Earlier this year David Downs, Leafly’s California Bureau Chief, crunched the numbers on legal cannabis in California and found that in 2019, the state took in about $635 million in state and local cannabis tax revenue.
Given all the various kinds of cannabis taxes collected at the state, county, and local level—all at different rates, and with different allocations—it’s almost impossible to put a precise figure on how much of that money goes to law enforcement.
But it’s important to note that in addition to police budgets, significant funding from legal cannabis in California supports a wide range of progressive programs, including:
$140.8 million annually for child care for 11,000 children from low-income families
$37.5 million for programs to assist at-risk youth
$30 million for community reinvestment grants to social workers
$20 million for a statewide social equity program
$15 million for cannabis science research
How your weed money funds the LAPD
At the local level, California’s state agencies do not distribute any cannabis tax money to cities and counties that ban retail dispensaries or outdoor home cultivation. Otherwise each municipality sets its own rules.
For example, if you drop $100 on OG Kush at one of Los Angeles’s licensed cannabis dispensaries, you’ll be handed a bill for $136, which covers an excise tax to the state ($15), a sales tax to Los Angeles County ($9.50) and a city cannabis tax ($11.50)—and that’s on top of taxes and licensing fees already paid by the grower and the distributor.
In 2020, the legal cannabis industry will pour $128 million into the City of Los Angeles’s annual budget: $84 million in business taxes, $30 million in sales tax, and $14 million in permit fees.
All of that money goes directly into the city’s general fund, which is then portioned out in a budget approved by the Los Angeles City Council.
Since the LAPD’s annual budget of $1.8 billion currently constitutes 17.5% of overall municipal spending, that means at least $22.4 million in cannabis revenue goes directly to local law enforcement each year.
How LA took from equity to fund cops
Los Angeles voters created this local weed- to- police pipeline in March 2017, when they voted overwhelmingly in favor of Measure M, which set a licensing structure for cannabis businesses, while simultaneously directing the City Council to create an official Social Equity Program, tasked with “developing and implementing cannabis policies that seek to center equity in cannabis policy reform…. particularly for low income and minority community members.”
But while the city, and by extension the police, quickly started raking in cash from legal cannabis, the Social Equity Program languished due to a lack of funding and political will. Two years after the passage of Measure M, roughly 1,000 licenses had been granted to cannabis businesses in Los Angeles—all before the Social Equity Program got up and running.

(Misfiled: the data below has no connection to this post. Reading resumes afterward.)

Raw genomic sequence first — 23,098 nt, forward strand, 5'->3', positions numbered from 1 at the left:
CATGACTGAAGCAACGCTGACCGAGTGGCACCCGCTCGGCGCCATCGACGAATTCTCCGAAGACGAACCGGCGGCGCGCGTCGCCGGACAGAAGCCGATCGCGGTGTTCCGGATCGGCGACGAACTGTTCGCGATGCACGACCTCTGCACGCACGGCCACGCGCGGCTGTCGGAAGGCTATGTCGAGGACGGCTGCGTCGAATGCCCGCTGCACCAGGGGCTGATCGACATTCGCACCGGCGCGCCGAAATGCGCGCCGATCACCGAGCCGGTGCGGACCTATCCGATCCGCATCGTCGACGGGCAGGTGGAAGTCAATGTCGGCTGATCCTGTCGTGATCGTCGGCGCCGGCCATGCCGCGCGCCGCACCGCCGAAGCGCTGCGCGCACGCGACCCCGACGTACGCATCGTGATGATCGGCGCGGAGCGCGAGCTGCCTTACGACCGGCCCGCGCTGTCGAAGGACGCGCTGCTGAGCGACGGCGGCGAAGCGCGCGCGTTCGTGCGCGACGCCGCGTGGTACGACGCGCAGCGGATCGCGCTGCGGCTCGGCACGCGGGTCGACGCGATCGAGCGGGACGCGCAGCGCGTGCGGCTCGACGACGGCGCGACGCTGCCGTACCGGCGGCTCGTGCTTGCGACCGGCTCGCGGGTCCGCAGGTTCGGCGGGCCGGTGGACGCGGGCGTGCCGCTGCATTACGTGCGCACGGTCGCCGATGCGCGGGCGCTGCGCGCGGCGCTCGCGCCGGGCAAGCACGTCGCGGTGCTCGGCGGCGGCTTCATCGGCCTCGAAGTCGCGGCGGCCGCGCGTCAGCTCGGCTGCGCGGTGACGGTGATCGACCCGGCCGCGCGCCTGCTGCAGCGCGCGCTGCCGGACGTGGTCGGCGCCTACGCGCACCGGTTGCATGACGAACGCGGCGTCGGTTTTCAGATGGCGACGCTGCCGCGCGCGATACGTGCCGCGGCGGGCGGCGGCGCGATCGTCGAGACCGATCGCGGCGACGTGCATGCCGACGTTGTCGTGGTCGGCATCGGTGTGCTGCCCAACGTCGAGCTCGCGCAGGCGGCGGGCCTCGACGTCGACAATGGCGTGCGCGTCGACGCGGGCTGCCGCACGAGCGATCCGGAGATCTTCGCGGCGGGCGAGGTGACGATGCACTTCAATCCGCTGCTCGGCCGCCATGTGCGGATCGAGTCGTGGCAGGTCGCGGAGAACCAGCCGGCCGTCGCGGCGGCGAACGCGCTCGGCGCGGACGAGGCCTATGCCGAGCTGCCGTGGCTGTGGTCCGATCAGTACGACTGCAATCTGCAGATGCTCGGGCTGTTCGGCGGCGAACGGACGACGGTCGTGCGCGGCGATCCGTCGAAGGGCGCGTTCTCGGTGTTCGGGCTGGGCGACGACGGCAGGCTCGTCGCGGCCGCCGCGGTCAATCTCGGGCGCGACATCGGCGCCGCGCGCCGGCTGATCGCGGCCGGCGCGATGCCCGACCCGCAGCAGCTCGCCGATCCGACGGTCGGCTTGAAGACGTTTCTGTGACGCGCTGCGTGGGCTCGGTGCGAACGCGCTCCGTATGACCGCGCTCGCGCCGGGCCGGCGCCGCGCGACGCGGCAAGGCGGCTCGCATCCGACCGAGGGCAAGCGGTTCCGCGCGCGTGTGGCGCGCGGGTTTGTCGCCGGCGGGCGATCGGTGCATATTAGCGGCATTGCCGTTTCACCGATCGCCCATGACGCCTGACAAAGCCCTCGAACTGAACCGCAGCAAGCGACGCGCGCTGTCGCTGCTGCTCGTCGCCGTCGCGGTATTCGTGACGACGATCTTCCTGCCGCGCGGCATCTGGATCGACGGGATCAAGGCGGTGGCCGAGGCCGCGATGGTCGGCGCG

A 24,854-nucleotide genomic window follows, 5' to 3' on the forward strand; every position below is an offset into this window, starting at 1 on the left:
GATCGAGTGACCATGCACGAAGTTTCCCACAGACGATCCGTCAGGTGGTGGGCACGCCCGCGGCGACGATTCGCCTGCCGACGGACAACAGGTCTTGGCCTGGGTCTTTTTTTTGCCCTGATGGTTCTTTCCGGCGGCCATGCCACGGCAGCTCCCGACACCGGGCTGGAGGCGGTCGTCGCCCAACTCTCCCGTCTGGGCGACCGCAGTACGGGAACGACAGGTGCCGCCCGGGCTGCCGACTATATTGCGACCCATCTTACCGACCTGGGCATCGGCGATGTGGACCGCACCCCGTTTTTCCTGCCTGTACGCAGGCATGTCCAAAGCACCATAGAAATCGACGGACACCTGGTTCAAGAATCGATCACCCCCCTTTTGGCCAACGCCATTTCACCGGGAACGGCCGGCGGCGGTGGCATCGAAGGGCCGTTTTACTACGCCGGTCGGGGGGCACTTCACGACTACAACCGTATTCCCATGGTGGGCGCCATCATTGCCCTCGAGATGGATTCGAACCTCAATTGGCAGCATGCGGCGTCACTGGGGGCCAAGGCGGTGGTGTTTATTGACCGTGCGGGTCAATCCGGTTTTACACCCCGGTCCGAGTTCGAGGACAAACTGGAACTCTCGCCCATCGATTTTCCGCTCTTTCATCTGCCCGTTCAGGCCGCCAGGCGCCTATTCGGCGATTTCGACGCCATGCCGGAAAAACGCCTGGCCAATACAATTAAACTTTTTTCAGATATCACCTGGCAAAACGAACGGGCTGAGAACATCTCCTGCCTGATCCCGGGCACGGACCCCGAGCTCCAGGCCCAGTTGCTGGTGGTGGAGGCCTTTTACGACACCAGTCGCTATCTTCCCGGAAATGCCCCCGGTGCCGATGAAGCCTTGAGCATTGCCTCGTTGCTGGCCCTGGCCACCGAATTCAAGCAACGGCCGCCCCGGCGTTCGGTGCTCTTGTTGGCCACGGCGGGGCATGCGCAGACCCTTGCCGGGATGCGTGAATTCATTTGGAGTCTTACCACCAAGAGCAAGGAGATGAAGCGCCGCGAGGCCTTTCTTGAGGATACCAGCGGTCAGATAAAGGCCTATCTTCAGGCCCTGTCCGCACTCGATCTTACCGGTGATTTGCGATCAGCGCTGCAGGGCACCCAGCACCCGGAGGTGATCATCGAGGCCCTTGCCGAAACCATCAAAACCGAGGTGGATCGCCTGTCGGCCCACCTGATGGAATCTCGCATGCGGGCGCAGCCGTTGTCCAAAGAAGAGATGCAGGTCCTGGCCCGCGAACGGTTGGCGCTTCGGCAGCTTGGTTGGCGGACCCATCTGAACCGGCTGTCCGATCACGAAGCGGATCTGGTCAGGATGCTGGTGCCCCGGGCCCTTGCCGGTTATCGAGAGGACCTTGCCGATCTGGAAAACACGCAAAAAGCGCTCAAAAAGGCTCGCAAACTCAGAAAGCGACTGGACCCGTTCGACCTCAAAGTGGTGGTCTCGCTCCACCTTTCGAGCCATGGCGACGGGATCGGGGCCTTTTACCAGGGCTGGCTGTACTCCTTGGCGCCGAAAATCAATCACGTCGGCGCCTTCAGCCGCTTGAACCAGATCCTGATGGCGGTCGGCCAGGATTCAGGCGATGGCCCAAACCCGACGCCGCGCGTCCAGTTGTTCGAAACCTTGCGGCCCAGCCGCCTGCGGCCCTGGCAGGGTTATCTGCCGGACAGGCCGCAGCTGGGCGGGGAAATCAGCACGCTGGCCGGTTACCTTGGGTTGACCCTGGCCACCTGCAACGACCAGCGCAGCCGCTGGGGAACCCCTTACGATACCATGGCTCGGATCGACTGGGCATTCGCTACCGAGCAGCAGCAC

Then came a March 2019 meeting between local cannabis activists and city officials to discuss the future of the program. At one point, according to multiple sources in the room, the City Council president’s assistant chief deputy revealed that $10 million originally set aside to fund the Social Equity Program had just been diverted to cover a shortfall in the LAPD’s overtime fund.
Ultimately, amid a public outcry, some of that funding was restored, but the incident made the city’s priorities crystal clear.
A year later, however, things look very different.
The tide is turning
As protests against abusive policing continue across the country, Los Angeles recently announced a temporary halt on overtime pay for the LAPD. Meanwhile, the LA City Council is moving forward with a complete overhaul of the Social Equity Program—one that would grant temporary approval to all social equity license applicants and limit all new storefront retail licenses and delivery licenses to social equity applicants until 2025.
Meanwhile, calls from within the cannabis industry—and from consumers— to end the flow of cannabis revenue to law enforcement are steadily intensifying.
According to Lynne Lyman, the best way to turn this political momentum into tangible results is by getting directly involved.
“Do not support ballot measures that allocate the revenue to the General Fund, or to law enforcement specifically,” she said. “Insist on some percentage of the revenue going to a community reinvestment fund, that would be made available to communities and individuals most impacted by the war on drugs. Build a broad and diverse stakeholder table to discuss and recommend revenue allocation along the priorities you identify in that community. And attend and speak at City and County budget meetings to voice your opposition to any cannabis revenue going to police.”
Correction: An earlier version of this story stated the United Cannabis Business Association had threatened to sue the City of Los Angeles over the city’s lack of cannabis licensing enforcement. That threat was actually issued by the California Minority Alliance, a separate and unrelated organization.
Veteran cannabis journalist David Bienenstock is the author of “How to Smoke Pot (Properly): A Highbrow Guide to Getting High” (2016 – Penguin/Random House), and the co-host and co-creator of the podcast “Great Moments in Weed History with Abdullah and Bean.” Follow him on Twitter @pot_handbook.